I believe that there are strong indicators in scripture that this did not alter God’s desire to have fellowship with people. Let’s look at a few examples.
First, Let’s look at the life of Enoch. We actually know very little about him, but Genesis 5:24 tells us that “Enoch walked with God; then he was no more because God took him away.” What an amazing statement! First, we are told that he “walked with God.” Earlier we were told that God walked with Adam and Eve in the garden in the cool of the day. Now we find that Enoch walked with Him. Do you kind of get the idea that God likes to go for walks? Have you ever just gone for a walk with your Heavenly Father, just for the sake of being together? I encourage you to try it. You just might be surprised at how He will show up and join you! Hint: Be sure to let Him do some of the talking. You know how annoying it can be to spend time around someone who never lets you get a word in edgewise!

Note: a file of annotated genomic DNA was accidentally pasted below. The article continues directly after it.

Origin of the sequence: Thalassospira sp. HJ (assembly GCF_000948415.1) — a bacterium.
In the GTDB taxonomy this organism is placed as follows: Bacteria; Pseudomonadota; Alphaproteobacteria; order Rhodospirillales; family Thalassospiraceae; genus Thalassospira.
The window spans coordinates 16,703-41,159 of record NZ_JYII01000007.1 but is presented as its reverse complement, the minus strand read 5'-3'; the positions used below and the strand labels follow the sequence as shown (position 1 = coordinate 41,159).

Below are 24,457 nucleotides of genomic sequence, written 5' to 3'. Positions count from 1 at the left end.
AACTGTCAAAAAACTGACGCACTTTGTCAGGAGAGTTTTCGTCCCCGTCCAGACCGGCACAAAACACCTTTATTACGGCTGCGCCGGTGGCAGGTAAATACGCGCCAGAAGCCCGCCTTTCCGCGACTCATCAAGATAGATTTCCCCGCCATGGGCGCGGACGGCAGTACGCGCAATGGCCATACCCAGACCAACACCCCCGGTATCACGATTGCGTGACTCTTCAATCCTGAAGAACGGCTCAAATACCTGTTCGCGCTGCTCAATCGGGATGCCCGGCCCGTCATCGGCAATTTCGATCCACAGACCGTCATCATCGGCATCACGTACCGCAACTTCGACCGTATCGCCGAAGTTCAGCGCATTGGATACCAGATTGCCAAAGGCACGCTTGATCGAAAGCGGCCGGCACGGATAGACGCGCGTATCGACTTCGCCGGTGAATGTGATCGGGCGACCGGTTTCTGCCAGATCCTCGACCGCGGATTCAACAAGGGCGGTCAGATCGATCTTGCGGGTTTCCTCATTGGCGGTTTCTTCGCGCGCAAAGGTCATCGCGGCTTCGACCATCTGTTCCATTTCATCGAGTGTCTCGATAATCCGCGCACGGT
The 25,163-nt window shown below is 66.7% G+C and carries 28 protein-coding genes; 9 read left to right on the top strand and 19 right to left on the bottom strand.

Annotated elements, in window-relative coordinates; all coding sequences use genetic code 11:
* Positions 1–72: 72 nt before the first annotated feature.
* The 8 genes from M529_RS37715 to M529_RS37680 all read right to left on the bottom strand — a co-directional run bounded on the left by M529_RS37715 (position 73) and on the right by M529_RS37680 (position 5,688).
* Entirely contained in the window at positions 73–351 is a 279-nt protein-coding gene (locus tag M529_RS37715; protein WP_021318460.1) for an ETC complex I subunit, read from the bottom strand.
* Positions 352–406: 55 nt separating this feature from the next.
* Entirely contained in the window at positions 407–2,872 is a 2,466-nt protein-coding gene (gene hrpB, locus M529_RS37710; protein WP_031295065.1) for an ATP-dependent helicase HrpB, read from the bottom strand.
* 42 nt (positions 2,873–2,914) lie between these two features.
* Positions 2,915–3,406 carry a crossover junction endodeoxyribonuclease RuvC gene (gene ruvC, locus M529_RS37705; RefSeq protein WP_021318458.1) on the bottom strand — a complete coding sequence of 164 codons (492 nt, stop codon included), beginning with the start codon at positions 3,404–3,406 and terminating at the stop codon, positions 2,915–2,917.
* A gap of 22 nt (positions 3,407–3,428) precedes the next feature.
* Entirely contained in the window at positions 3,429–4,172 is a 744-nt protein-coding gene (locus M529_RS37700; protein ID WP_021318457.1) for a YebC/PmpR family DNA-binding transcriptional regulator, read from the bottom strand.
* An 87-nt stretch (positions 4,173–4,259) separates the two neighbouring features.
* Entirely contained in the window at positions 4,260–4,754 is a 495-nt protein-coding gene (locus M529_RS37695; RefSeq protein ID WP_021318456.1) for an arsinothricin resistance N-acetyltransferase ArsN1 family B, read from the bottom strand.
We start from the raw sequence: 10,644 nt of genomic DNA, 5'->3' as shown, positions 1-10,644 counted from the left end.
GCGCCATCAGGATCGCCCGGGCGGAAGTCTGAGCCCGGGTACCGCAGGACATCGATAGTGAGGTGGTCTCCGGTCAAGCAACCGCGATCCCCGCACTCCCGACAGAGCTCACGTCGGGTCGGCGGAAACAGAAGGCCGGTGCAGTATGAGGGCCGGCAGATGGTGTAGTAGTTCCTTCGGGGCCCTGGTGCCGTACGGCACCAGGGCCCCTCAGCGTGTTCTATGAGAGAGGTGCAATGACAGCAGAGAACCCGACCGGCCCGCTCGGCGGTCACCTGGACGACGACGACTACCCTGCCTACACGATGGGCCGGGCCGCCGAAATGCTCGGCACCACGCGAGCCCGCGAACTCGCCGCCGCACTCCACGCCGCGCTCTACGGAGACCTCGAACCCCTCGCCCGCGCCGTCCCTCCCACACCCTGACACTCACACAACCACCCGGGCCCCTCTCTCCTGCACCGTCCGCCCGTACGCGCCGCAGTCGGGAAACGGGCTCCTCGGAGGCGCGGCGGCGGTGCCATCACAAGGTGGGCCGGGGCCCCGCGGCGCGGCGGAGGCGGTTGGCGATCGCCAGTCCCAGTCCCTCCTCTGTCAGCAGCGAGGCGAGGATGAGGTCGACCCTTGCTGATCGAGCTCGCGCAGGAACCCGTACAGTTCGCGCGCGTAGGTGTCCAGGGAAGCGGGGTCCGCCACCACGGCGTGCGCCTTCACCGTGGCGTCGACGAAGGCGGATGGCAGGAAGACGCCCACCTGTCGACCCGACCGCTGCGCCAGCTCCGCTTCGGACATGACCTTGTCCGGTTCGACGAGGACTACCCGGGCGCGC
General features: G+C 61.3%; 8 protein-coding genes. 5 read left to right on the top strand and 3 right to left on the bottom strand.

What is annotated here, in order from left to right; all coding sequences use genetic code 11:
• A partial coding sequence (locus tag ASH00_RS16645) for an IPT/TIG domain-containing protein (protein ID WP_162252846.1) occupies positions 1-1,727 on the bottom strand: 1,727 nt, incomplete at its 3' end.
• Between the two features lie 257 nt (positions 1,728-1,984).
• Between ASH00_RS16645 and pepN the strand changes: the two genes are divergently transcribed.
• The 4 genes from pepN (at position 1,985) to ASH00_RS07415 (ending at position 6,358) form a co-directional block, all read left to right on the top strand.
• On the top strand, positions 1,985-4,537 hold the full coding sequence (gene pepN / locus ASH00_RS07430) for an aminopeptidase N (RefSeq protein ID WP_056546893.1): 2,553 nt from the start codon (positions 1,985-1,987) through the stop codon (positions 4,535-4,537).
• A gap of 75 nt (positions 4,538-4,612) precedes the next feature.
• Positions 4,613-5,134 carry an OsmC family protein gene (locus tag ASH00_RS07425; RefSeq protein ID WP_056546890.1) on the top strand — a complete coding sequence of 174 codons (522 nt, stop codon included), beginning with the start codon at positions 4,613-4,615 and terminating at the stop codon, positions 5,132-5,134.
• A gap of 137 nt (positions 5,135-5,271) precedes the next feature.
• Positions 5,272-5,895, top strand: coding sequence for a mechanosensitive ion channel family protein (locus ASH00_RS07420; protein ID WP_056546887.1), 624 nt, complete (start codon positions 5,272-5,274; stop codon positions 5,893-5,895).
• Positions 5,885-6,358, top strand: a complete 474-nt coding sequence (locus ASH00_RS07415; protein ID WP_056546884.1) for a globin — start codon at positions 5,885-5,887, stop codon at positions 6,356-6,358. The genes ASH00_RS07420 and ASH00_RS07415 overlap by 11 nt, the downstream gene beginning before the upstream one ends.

What does it really mean when it tells us that Enoch walked with God? We use terms pretty regularly, like “our walk,” or “walking the walk, not just talking the talk,” but what did it really look like for Enoch?
For one thing, I don’t believe it means that he was just following all of the religious rules and keeping the law. I believe it goes much deeper than that. I believe it means that he was actively pursuing a relationship with God, not just trying to do all of the right things to pacify Him.
Second, we are told that “he was no more, because God took him away.” I can just imagine Enoch out for a walk with God, when God looks at him and says, “We always go to your house, why don’t we go to mine today?” Enoch had become such a close friend to God that God simply didn’t want to go home without him! What an incredible thing! Do you believe that your Heavenly Father could feel that way about you?